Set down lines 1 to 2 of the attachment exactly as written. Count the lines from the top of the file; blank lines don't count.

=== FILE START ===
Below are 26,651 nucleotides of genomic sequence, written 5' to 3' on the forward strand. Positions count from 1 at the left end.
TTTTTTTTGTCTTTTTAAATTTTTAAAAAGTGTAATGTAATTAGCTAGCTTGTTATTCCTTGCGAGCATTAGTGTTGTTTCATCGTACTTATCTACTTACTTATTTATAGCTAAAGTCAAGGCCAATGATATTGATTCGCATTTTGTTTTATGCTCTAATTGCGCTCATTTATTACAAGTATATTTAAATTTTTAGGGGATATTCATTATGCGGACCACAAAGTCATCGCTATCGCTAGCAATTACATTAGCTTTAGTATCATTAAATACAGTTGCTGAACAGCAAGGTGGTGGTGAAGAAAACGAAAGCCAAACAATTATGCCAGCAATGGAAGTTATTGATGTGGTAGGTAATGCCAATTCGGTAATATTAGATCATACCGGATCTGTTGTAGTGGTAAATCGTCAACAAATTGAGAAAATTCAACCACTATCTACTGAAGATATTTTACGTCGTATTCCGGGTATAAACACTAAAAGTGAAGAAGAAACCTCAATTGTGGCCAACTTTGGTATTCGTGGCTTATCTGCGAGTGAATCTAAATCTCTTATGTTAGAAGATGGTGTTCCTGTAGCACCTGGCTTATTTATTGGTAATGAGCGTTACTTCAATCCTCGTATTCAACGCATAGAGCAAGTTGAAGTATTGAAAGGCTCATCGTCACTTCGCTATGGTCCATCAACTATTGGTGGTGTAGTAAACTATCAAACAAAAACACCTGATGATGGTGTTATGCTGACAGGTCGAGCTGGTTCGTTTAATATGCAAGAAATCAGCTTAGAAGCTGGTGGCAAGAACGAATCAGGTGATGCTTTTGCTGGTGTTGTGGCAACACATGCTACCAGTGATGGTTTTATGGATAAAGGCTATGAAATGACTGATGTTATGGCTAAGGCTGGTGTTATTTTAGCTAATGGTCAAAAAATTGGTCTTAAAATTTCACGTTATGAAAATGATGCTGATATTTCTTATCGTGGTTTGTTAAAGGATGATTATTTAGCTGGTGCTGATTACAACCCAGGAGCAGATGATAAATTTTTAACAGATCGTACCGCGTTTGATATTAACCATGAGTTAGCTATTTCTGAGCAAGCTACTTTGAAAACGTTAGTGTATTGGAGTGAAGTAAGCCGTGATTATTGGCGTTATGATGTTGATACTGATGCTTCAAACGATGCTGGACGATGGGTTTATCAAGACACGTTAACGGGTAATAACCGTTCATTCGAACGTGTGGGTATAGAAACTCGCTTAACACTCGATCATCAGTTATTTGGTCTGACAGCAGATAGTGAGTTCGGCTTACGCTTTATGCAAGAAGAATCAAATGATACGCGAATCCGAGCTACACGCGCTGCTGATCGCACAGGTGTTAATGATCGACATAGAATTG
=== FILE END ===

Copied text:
Below are 26,651 nucleotides of genomic sequence, written 5' to 3' on the forward strand. Positions count from 1 at the left end.
TTTTTTTTGTCTTTTTAAATTTTTAAAAAGTGTAATGTAATTAGCTAGCTTGTTATTCCTTGCGAGCATTAGTGTTGTTTCATCGTACTTATCTACTTACTTATTTATAGCTAAAGTCAAGGCCAATGATATTGATTCGCATTTTGTTTTATGCTCTAATTGCGCTCATTTATTACAAGTATATTTAAATTTTTAGGGGATATTCATTATGCGGACCACAAAGTCATCGCTATCGCTAGCAATTACATTAGCTTTAGTATCATTAAATACAGTTGCTGAACAGCAAGGTGGTGGTGAAGAAAACGAAAGCCAAACAATTATGCCAGCAATGGAAGTTATTGATGTGGTAGGTAATGCCAATTCGGTAATATTAGATCATACCGGATCTGTTGTAGTGGTAAATCGTCAACAAATTGAGAAAATTCAACCACTATCTACTGAAGATATTTTACGTCGTATTCCGGGTATAAACACTAAAAGTGAAGAAGAAACCTCAATTGTGGCCAACTTTGGTATTCGTGGCTTATCTGCGAGTGAATCTAAATCTCTTATGTTAGAAGATGGTGTTCCTGTAGCACCTGGCTTATTTATTGGTAATGAGCGTTACTTCAATCCTCGTATTCAACGCATAGAGCAAGTTGAAGTATTGAAAGGCTCATCGTCACTTCGCTATGGTCCATCAACTATTGGTGGTGTAGTAAACTATCAAACAAAAACACCTGATGATGGTGTTATGCTGACAGGTCGAGCTGGTTCGTTTAATATGCAAGAAATCAGCTTAGAAGCTGGTGGCAAGAACGAATCAGGTGATGCTTTTGCTGGTGTTGTGGCAACACATGCTACCAGTGATGGTTTTATGGATAAAGGCTATGAAATGACTGATGTTATGGCTAAGGCTGGTGTTATTTTAGCTAATGGTCAAAAAATTGGTCTTAAAATTTCACGTTATGAAAATGATGCTGATATTTCTTATCGTGGTTTGTTAAAGGATGATTATTTAGCTGGTGCTGATTACAACCCAGGAGCAGATGATAAATTTTTAACAGATCGTACCGCGTTTGATATTAACCATGAGTTAGCTATTTCTGAGCAAGCTACTTTGAAAACGTTAGTGTATTGGAGTGAAGTAAGCCGTGATTATTGGCGTTATGATGTTGATACTGATGCTTCAAACGATGCTGGACGATGGGTTTATCAAGACACGTTAACGGGTAATAACCGTTCATTCGAACGTGTGGGTATAGAAACTCGCTTAACACTCGATCATCAGTTATTTGGTCTGACAGCAGATAGTGAGTTCGGCTTACGCTTTATGCAAGAAGAATCAAATGATACGCGAATCCGAGCTACACGCGCTGCTGATCGCACAGGTGTTAATGATCGACATAGAATTG